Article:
Environment minister Mark H Durkan has called for the establishment of an Environmental Protection Agency, which would have an all-island remit.
“I am concerned about the current proposals which would see the merger of the agriculture and environment portfolios in Northern Ireland next May,” he said.
“One of the key weaknesses in the envisaged arrangements is the lack of governance where the issue of environmental protection is concerned.
“The most obvious way to deal with this issue is to have an independent Environmental Protection Agency set up in Northern Ireland. And, looking further down the track, I see no reason why an agency with this specific mandate could not be established on an all-island basis.
“It makes sense to take this approach as so many issues relating to the environment have a very strong cross border dimension.
“The establishment of an independent Environmental Protection Agency would also ensure that optima levels of EU funding are continuously drawn down from Brussels.”
Durkan was speaking at this week’s Environment Ireland conference in Dublin.
He confirmed that no final decision had been taken by the Stormont Executive to merge the departments of agriculture and the environment.
“But the matter is very much on the agenda, assuming that the current political difficulties at Stormont can be overcome,” he said.
Durkan pointed out that a better environment will help deliver a stronger economy across the board.
“Economic prosperity must not be pursued at the expense of the environment,” he said.
“Environmental and sustainable economic development policies must be developed hand in hand.”
The minister cited the recent prosperity agreements entered into between the Northern Ireland Environment Agency and three leading manufacturing companies as excellent examples of these principles being implemented on a very practical basis. Two of these businesses – Linden Foods and Thompson’s Animal Feeds operate within the agri-food space.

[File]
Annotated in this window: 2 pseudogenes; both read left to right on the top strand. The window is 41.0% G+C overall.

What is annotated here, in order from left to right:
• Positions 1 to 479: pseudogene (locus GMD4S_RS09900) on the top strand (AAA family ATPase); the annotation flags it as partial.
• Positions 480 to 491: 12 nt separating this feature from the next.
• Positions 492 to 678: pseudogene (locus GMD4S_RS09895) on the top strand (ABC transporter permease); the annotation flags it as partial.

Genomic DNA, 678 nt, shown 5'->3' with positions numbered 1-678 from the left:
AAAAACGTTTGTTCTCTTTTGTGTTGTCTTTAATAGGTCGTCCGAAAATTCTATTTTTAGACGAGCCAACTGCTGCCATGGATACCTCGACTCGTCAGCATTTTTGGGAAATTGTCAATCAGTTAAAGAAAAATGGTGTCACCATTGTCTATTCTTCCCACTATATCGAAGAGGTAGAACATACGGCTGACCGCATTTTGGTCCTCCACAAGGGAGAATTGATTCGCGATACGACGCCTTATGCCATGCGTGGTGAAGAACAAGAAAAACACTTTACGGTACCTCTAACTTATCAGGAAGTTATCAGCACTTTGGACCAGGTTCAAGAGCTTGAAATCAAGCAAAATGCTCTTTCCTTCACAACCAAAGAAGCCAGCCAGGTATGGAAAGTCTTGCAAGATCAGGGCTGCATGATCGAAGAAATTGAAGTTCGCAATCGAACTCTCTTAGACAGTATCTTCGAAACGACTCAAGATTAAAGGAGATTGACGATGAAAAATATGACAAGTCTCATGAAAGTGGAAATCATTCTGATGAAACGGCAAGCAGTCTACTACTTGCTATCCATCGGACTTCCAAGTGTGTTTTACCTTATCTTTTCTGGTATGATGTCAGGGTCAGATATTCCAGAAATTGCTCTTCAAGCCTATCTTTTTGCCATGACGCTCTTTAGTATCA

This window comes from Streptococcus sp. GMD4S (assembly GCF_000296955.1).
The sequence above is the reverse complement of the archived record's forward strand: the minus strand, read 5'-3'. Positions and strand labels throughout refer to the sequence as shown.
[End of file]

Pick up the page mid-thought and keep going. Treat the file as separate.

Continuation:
“Linden Foods has committed to reducing its CO2 emissions by 25%,” said Durkan.
“And I hope to visit the Dungannon based company in the very near future to gauge at first hand the progress they have made over the past 12 months.
“Thompson’s have committed to reduce the environmental footprint of their own manufacturing operation by 10% as well as working more closely with farmer suppliers to improve the efficiency of their businesses. This, in turn, should help reduce greenhouse gas emissions in all our rural areas.”
Durkan believes that every decision taken by the Stormont Executive will have an impact on the economy.
“We need a circular economy,” he said.
“Everything that we do has an impact on the environment.
“Waste, for example, is a resource. The good news is that we are now recycling and composting 40% of our household waste.
“And we must build on this for the future. In reality we need a step change in the way that we all think about the protection of the environment.”
The minister pointed out that dumping of fuel laundered waste represents a key health risk for livestock and the general public throughout the border region.